“With these additional funds, the United States is now providing over $76 million in assistance for food, water, medical supplies, clothing, hygiene kits, and other humanitarian relief to those most urgently in need,” the White House said.
The move comes a day after U.S. officials told CNN that President Barack Obama had signed a directive authorizing covert, supposed non-lethal U.S. support for Syrian rebel fighters by the CIA and other agencies. It was unclear exactly what the secret order, referred to as an intelligence “finding,” authorized and when it was signed, but the sources said it was within the past several months.
The Obama administration drafted some of the world’s largest food and finance companies to invest more than $3 billion in projects aimed at helping the world’s poorest farmers grow enough food to not only feed themselves and their families but to earn a livelihood as well.
President Obama and the leaders of four African countries introduced the group of 45 companies, the New Alliance for Food Security and Nutrition, at the last summit meeting of the Group of 8 industrialized nations. The alliance includes well-known multinational giants like Monsanto, Diageo and Swiss Re as well as little-known businesses like Mullege, an Ethiopian coffee exporter.
The U.S. administration also reported on the progress of what is known as the L’Aquila Food Security Initiative, the largest international effort in decades to combat hunger by investing in the fundamentals of agriculture, including seeds, fertilizer, grain storage, roads and infrastructure. The initiative, first agreed upon by the Group of 8 leaders at their meeting in L’Aquila, Italy, in 2009, was a pledge to put $22 billion into food and agriculture projects. Although much of the money had previously been earmarked for agriculture projects, about $6 billion was new. Apparently most all of the $22 billion is budgeted and appropriated, and over half of this disbursed.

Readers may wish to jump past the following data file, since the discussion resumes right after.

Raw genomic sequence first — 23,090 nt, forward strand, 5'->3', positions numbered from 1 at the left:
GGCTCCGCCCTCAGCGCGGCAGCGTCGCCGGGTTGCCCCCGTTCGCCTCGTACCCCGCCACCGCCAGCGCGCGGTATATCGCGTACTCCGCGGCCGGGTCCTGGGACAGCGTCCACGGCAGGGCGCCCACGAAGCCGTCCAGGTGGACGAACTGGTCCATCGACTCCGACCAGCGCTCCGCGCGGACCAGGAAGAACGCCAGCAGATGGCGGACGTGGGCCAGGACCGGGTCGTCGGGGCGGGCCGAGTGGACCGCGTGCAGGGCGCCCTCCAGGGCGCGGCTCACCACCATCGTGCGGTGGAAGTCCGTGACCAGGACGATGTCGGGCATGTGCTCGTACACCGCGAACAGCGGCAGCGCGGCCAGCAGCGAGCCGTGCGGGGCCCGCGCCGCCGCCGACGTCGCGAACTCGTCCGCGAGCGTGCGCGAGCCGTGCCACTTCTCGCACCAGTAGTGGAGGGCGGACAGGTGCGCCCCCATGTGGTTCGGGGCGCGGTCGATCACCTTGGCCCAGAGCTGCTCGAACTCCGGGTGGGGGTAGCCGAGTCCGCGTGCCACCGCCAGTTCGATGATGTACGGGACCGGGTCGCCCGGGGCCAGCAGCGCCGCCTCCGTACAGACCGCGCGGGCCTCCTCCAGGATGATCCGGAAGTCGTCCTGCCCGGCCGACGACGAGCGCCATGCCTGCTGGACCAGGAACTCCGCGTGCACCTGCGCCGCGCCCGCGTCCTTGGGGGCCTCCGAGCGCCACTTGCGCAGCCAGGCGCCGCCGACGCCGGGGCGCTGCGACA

Nothing demonstrates human interconnectedness like the spread of infectious disease. Polio is endemic to just three countries: Afghanistan, Nigeria and Pakistan. In recent years however, visitors have carried polio back to 39 previously polio-free states. Thus people everywhere have a stake in eradicating polio, as we have stamped out smallpox.
Immunizing the last unvaccinated children on the planet is an expensive and complex undertaking, and worth it in the long run. The world not only would be forever spared an incurable, crippling and often fatal disease. It would also save a lot of money. If polio transmission could be stopped by 2015, the net benefit from reduced treatment costs and productivity gains through 2035 would be $40 billion to $50 billion, according to a 2010 study.
Thanks to the efforts of the Global Polio Eradication Initiative — which links national governments to the World Health Organization, the U.S. Centers for Disease Control and Prevention, Unicef, Rotary International and the Bill & Melinda Gates Foundation — progress has been tremendous.
The coalition has adopted an emergency plan that prioritizes efforts in the three endemic countries. (Remarkably, India, which because of population density and poor sanitation was considered the greatest challenge, had zero new polio cases last year.) The idea is to stop the virus at the source and hope it doesn’t spread to places where vigilance has been lightened.